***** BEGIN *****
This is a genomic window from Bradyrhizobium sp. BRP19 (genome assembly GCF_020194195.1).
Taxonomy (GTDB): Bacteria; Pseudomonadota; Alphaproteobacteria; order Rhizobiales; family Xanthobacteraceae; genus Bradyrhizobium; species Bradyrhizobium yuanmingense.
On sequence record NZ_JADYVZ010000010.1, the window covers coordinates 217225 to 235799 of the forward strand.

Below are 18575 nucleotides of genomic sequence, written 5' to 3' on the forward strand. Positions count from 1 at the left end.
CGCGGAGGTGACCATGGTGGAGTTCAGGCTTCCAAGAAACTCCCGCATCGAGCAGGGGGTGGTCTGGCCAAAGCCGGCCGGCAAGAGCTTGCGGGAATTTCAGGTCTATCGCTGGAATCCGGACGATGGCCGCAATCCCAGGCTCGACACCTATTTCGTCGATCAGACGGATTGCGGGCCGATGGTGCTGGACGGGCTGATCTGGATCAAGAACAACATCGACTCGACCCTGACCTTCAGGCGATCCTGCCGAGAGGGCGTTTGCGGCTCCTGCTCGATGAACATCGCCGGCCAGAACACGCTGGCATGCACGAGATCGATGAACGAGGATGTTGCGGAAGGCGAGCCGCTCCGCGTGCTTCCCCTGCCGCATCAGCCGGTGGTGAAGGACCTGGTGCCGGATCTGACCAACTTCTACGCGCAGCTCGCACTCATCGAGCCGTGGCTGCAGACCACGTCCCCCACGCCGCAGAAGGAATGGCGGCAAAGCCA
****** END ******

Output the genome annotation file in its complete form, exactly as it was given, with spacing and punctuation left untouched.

This is a genomic window from Bradyrhizobium sp. BRP19 (genome assembly GCF_020194195.1).
Taxonomy (GTDB): Bacteria; Pseudomonadota; Alphaproteobacteria; order Rhizobiales; family Xanthobacteraceae; genus Bradyrhizobium; species Bradyrhizobium yuanmingense.
On sequence record NZ_JADYVZ010000010.1, the window covers coordinates 217225 to 235799 of the forward strand.

Below are 18575 nucleotides of genomic sequence, written 5' to 3' on the forward strand. Positions count from 1 at the left end.
CGCGGAGGTGACCATGGTGGAGTTCAGGCTTCCAAGAAACTCCCGCATCGAGCAGGGGGTGGTCTGGCCAAAGCCGGCCGGCAAGAGCTTGCGGGAATTTCAGGTCTATCGCTGGAATCCGGACGATGGCCGCAATCCCAGGCTCGACACCTATTTCGTCGATCAGACGGATTGCGGGCCGATGGTGCTGGACGGGCTGATCTGGATCAAGAACAACATCGACTCGACCCTGACCTTCAGGCGATCCTGCCGAGAGGGCGTTTGCGGCTCCTGCTCGATGAACATCGCCGGCCAGAACACGCTGGCATGCACGAGATCGATGAACGAGGATGTTGCGGAAGGCGAGCCGCTCCGCGTGCTTCCCCTGCCGCATCAGCCGGTGGTGAAGGACCTGGTGCCGGATCTGACCAACTTCTACGCGCAGCTCGCACTCATCGAGCCGTGGCTGCAGACCACGTCCCCCACGCCGCAGAAGGAATGGCGGCAAAGCCA